While the story remains a mystery, the sensationalism of the story has left the names Luella Mabbitt and Amer Green all over the newspaper archives.

The Ghost

“The walnut tree, before then a large and thrifty one, never bore foliage after the lynching, and stood a bleak and lonesome reminder of the tragedy.” – The Chronicle, Scottsburg, IN

Trustee Jesse Martin of Jackson township put Amer Green back in the press in 1901 when he began taking bids for the erection of a new school in Walnut Grove. The reason for this new school? The current school was in close proximity to Amer Green’s lynching tree…and his ghost.

At the time, the tree was most likely in bad shape. According to a newspaper clipping I came across from 1898, the tree was blown over in a windstorm. It seems the school was next to fall.

Source: Logansport Pharos-Tribune, Logansport, Indiana, 14 Nov 1898, p. 2

Teachers and students reported seeing the ghost of Amer Green and hearing odd sounds on school grounds. The ghost attached to the tree would become a nuisance to school trustees, who eventually had to deal with scared children (and parents). The Daily Notes of Pennsylvania provided substantial details of the children’s experiences. Two quotes stood out:

  • “When little Johnny Jones and his sister Sue, for instance, came screaming home to their mother and told her of seeing a man swinging by the neck to a tree […] and that the hanging man amused himself by making ugly faces at them.”
  • “Sometimes the ghost varied his appearance, and instead of hanging from the tree, would be seen strolling along the road, his head very much on one side, his tongue hanging out of his mouth, and an expression of indescribable agony on his face.”

The fate of the school would eventually be decided when attendance became slim and when distinguished and trusted Dr. Budford Karns saw a man hanging in that very tree on his way home. He was reliable and the trustees took notice. A new school was eventually built.

Why does Amer Green’s ghost still haunt Walnut Grove? Is it some divine punishment for a murder? Or, on the other hand, will he not rest until he is proven innocent? We may never know what happened to Luella Mabbitt, and Indiana will always be haunted by the lynching of Amer Green.


“Amer Green.” Indiana GenWeb Project

“Amer Green’s Crime.” Logansport Pharos-Tribune, Logansport, Indiana, 5 Jan 1898, p.19.

“Green’s Uneasy Ghost.” The Daily Notes, Canonsburg, Pennsylvania, 21 Aug 1901, p. 3.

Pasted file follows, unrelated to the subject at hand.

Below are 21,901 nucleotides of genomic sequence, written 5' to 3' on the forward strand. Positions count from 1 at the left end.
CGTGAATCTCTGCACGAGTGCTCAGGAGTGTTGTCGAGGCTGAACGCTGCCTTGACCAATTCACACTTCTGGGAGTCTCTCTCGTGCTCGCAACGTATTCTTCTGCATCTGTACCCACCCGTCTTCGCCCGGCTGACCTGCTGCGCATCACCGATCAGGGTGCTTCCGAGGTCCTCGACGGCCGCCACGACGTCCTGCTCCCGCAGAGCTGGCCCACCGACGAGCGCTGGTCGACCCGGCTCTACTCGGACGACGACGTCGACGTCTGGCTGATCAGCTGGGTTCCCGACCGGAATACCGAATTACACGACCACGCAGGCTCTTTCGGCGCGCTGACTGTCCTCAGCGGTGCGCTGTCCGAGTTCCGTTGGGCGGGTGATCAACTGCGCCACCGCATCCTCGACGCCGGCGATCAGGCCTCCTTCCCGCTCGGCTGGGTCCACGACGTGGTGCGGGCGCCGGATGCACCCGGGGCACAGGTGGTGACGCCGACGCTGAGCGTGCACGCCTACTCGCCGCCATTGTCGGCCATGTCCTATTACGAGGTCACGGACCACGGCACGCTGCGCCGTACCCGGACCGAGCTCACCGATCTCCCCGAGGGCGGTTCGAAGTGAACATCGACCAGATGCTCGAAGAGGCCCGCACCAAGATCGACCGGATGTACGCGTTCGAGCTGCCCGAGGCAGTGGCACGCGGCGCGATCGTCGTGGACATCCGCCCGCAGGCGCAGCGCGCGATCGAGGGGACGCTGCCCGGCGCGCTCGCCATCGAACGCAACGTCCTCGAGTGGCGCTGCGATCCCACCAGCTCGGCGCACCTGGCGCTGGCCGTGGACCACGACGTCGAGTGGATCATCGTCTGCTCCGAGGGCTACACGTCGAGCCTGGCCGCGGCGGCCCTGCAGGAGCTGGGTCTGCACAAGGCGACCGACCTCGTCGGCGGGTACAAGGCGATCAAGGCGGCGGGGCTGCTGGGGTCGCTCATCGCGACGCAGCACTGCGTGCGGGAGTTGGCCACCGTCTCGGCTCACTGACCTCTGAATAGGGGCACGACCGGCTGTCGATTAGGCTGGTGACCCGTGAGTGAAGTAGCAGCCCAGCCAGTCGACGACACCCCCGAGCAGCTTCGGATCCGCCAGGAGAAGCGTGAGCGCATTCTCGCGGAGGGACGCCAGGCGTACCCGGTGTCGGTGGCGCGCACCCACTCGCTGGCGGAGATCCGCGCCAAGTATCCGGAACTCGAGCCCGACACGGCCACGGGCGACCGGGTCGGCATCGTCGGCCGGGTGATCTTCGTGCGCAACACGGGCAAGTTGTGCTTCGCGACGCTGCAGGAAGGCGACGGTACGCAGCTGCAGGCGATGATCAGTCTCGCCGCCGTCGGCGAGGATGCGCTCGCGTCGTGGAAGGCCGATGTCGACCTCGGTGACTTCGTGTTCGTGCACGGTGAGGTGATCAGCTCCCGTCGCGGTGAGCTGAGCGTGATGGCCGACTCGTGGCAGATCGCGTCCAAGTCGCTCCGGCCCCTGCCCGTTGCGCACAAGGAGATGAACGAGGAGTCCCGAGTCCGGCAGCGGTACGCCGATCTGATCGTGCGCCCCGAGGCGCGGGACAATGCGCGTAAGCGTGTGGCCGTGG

“Indiana Idea of ‘Historic’.” Logansport Pharos-Tribune, Logansport, Indiana, 14 Nov 1898, Mon, p. 2. 

“Is Luella Mabbitt Alive?” The Indianapolis Journal, Indianapolis, Indiana, 25 Oct 1887, p. 1.

“It Run Them Out: Reputed Ghost of ‘Amer Green Receive Official Recognition.” The Columbus Republican. Columbus, Indiana, 27 Jun 1901, Thu, p. 1. 

Kriebel, Bob. “Counterfeiter Eluded Justice.” Journal and Courier, Lafayette, Indiana, 16 Apr 2000, Sun, p. 13.

Marshall County Independent, Plymouth, Indiana, 14 Jan 1898, Fri, p. 5. 

“The Amer Green Lynching.” The Indianapolis Journal, Indianapolis, Indiana, 24 Oct 1887, Mon, p. 5. 

“The Amer Green Lynching.” The Indianapolis News, Indianapolis, Indiana, 22 Nov 1887, Tue, p.1. 

The Chronicle, Scottsburg, Indiana, 4 Jul 1901, Thu, p. 2. 

“The Mabbitt Mystery.” Murder by Gaslight, 12 May 2018. 

Rocchio, Pasquale. “Amer Green Achieved ‘Dubious’ Distinction in Carroll County.” The Kokomo Tribune, Kokomo, Indiana, 29 Aug 1974, Thu, p. 10.

“School Abandoned.” The Richmond Item, Richmond, Indiana, 26 Jun 1901, Wed, p. 7.

Featured Photo by Daniel Tuttle on Unsplash (not actual schoolhouse discussed)

2 thoughts on “The Ghost of Amer Green”

  1. There are so many errors in this story it is totally unrecognizable from fact. As a historian from Carroll County who has published two factual books on the subject it disturbs me that someone could get so many details wrong.


    1. Thank you, Michael, for stopping by and for your comments. I take research seriously and I am always eager to fix any errors. Could you discuss with me your specific issues (via email) or point me in the direction of your books? I am always open to learning and changing.